For over 70 years this city hall has operated as the political and civic center of Aarhus, Denmark, and continues to be a symbolic representation of democracy.
Our story begins on a summer morning in Sarajevo, as Archduke Franz Ferdinand left City Hall. The year was 1914, and, well… you know the rest. Ferdinand’s assassination was the spark that ignited the fire of World War I and led to a chain of events that changed the world forever. Today we bring you to the site of this origin story, Vijećnica, Sarajevo’s famed City Hall.
The grand, pseudo-Moorish Hall has stood for more than a century, and over the years became known for much more than playing host to a most notorious murder. Instead, the chieftains of these chambers turned their attention to books. Resident librarians filled the confines with an incredible collection of literature, consisting of 1.5 million volumes and 150,000+ rare books and manuscripts.
Tragically, though, the library became a casualty of another war that swept through the region in the 1990s. Hit by heavy artillery, the hall was set ablaze — but that didn’t stop the people of Sarajevo from trying to save the priceless collection. A few heroic citizens and librarians braved the blaze and retrieved some books, though much of the library was lost.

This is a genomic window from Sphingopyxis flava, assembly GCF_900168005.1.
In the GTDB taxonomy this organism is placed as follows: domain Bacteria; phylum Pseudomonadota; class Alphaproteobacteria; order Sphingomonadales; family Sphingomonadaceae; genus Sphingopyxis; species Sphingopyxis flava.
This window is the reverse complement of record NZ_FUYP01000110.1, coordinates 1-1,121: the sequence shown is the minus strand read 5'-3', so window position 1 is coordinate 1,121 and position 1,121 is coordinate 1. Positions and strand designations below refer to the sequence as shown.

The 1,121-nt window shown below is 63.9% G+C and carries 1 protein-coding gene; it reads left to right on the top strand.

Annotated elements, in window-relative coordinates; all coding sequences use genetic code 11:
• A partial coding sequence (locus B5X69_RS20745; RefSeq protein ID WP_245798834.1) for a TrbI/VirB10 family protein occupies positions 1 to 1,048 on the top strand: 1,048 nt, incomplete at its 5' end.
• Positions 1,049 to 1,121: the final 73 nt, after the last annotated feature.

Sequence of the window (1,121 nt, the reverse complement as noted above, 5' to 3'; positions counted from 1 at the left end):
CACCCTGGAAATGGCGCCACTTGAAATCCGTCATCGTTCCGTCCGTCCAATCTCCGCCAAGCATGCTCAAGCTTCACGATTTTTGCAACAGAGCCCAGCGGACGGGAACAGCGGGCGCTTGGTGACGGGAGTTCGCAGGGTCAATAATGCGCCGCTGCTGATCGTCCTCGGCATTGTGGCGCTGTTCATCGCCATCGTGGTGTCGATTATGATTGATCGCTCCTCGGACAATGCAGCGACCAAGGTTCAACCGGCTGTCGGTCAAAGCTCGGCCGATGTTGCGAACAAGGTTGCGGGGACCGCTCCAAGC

For decades, the hall remained in disrepair as several attempts to rebuild it proved futile. Fortunately, its fate took a turn when it was placed on the World Monuments Watch in 2008. Several European countries rallied around the historic structure, providing the funding for a full restoration back to its former glory.
In 2014, just in time for the centennial of the First World War, Sarajevo’s City Hall was reopened. And while there may be a few books still missing from the collection, Adventurers who visit this heralded hall will find no shortage of history all around them — no reading required.
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